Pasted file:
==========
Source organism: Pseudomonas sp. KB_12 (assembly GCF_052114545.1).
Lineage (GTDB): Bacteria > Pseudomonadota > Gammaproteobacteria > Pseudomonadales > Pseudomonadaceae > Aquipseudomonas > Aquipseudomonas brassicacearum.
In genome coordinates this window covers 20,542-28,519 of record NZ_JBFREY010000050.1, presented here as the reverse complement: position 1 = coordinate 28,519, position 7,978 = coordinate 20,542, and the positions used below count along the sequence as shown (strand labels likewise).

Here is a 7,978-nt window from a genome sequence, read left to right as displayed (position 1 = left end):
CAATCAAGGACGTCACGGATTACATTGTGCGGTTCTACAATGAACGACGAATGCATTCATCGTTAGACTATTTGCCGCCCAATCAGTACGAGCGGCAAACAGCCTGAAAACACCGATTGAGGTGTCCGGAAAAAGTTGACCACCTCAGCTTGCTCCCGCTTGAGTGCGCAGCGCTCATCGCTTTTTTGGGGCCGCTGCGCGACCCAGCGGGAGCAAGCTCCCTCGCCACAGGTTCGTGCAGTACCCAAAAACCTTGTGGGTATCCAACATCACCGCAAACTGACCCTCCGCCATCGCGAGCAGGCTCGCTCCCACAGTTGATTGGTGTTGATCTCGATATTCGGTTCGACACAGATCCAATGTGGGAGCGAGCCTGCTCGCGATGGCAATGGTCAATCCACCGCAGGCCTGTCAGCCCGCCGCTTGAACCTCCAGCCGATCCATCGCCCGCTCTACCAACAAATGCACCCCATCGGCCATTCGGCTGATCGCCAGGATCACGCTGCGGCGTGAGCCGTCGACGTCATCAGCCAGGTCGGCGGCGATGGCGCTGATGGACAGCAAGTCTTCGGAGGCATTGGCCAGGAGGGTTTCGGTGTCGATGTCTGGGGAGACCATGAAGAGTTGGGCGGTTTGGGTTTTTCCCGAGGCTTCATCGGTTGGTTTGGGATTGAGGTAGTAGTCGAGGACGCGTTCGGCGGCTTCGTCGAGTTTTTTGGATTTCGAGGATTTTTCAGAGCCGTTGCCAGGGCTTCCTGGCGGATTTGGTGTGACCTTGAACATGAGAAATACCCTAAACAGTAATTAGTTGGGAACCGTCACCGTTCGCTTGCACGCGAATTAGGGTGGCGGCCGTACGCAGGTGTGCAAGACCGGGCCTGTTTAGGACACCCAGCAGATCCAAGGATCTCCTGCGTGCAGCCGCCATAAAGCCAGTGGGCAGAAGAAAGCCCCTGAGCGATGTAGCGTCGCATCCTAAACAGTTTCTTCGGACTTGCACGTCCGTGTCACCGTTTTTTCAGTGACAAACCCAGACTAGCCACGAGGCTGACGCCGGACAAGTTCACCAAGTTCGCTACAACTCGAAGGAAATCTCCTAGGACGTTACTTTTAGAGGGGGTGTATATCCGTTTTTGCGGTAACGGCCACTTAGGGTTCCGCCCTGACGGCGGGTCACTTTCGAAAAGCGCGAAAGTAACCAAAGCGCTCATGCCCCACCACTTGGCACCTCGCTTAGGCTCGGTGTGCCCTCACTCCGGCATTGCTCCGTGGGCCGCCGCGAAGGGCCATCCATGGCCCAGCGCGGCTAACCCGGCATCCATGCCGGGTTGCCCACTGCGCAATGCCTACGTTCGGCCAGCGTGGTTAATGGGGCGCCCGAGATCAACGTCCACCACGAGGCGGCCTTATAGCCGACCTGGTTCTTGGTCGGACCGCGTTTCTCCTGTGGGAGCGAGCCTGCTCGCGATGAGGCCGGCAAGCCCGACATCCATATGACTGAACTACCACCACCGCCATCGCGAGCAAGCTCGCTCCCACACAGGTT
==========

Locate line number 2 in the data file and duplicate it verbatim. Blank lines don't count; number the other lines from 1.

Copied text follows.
Lineage (GTDB): Bacteria > Pseudomonadota > Gammaproteobacteria > Pseudomonadales > Pseudomonadaceae > Aquipseudomonas > Aquipseudomonas brassicacearum.